Evaluation of BRCA1/2 mutational status among German and Austrian women with triple-negative breast cancer
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Testing for BRCA1 and BRCA2 mutations in breast cancer patients is used to identify the risk of second primary cancers and the risk of cancer in the patients’ family. Women with triple-negative breast cancer (TNBC) are thought to be more likely to be BRCA1/2 mutation carriers, but most national guidelines for genetic testing, including those used in Germany and Austria, do not consider receptor triple negativity.
We determined the prevalence of BRCA1 and BRCA2 mutations within a cohort of 100 unselected TNBC cases, including patients from Germany and Austria to identify those BRCA-positive patients with a masked family history and who would have been missed due to respective current national guidelines. Double-stranded Sanger sequencing of all exons of BRCA1 and BRCA2, respectively, was performed.
We identified a total of 13 deleterious mutations in BRCA1 and a total of four deleterious mutations in BRCA2. The total rate of deleterious BRCA1/2 mutation carriers was 21 % in our cohort. Six novel mutations, including two deleterious mutations, have been identified, which have not been described in public mutation databases so far. According to current German and Austrian national guidelines for genetic testing, 38.1 and 52.4 %, respectively, of BRCA1/2 mutation carriers would have been overlooked.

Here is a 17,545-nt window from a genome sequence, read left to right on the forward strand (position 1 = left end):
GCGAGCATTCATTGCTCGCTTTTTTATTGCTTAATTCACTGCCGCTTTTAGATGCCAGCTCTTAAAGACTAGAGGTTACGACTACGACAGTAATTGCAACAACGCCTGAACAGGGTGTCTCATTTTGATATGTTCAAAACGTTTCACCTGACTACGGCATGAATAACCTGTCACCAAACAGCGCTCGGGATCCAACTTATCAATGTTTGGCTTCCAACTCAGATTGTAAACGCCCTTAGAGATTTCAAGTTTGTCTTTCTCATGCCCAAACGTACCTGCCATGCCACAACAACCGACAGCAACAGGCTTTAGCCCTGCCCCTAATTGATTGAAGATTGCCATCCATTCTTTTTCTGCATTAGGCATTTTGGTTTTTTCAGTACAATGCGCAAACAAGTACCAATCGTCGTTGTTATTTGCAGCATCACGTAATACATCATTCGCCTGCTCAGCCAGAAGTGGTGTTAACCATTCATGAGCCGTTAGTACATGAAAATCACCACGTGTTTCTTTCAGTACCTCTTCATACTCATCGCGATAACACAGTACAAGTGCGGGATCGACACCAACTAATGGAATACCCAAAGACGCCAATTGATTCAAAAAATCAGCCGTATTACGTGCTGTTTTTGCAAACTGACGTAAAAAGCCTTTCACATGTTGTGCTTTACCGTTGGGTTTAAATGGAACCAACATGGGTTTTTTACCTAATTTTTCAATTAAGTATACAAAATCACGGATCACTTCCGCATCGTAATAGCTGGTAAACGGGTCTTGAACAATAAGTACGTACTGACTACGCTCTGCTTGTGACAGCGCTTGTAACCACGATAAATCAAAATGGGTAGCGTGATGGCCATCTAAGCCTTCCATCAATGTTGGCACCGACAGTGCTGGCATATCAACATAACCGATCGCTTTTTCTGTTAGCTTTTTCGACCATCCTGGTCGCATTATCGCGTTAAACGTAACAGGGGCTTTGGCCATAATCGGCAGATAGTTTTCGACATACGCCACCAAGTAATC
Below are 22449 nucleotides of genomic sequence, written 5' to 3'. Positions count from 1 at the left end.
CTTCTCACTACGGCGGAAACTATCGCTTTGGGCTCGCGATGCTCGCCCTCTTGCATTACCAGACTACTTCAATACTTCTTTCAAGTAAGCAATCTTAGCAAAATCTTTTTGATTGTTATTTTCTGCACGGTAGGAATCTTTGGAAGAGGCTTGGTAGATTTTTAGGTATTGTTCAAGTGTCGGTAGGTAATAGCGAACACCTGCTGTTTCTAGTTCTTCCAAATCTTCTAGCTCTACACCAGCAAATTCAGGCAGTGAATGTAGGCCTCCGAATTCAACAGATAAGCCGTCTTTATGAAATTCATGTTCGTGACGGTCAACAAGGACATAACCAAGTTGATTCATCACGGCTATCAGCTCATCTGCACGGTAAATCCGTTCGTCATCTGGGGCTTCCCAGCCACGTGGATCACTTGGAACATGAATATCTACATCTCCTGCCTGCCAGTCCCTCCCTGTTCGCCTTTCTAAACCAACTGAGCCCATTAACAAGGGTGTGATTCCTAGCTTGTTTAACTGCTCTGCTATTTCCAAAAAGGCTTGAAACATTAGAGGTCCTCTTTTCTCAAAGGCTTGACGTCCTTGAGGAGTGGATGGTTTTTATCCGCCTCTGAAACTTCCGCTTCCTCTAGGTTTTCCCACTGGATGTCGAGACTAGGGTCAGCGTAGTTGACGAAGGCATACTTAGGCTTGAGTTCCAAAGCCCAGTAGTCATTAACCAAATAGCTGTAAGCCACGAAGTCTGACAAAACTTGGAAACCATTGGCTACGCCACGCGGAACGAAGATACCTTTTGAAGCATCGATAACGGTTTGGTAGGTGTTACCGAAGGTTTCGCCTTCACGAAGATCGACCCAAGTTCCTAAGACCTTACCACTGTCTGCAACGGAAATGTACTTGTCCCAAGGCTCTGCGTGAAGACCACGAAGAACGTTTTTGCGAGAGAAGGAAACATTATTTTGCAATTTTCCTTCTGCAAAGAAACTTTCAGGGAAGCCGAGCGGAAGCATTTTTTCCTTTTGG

We conclude that the prevalence of BRCA1 and BRCA2 mutations is high in TNBC patients and that BRCA1/2 mutations are not restricted to young women or patients with a positive family history. Receptor triple negativity should therefore be considered in BRCA1/2 genetic testing guidelines.
KeywordsTriple-negative breast cancer BRCA1 BRCA2 Genetic testing Guidelines
We are grateful to Mag. Gabriela Dür and the Vorarlberger Landesregierung (Bregenz, Austria), to Franz Rauch and the Vorarlberger Industriellenvereinigung (Bregenz, Austria), to Dr. Peter Woess and the Vorarlberger Aerztekammer (Dornbirn, Austria), as well as to Dr. Peter Fraunberger and the Institute for Clinical Chemistry at the Academic Teaching Hospital Feldkirch (Feldkirch, Austria) for continuously supporting our research institute. The present study was partly financed by the European Union’s European Regional Development Fund through the INTERREG IV Programme “Alpenrhein-Bodensee-Hochrhein,” Project Number: 179.
Conflict of interest
The authors declare that they have no conflicts of interest.
All procedures performed in this study involving human participants were in accordance with the ethical standards of the institutional and/or national research committee and with the 1964 Declaration of Helsinki and its later amendments or comparable ethical standards.
Informed consent was obtained from all individual participants included in the study.
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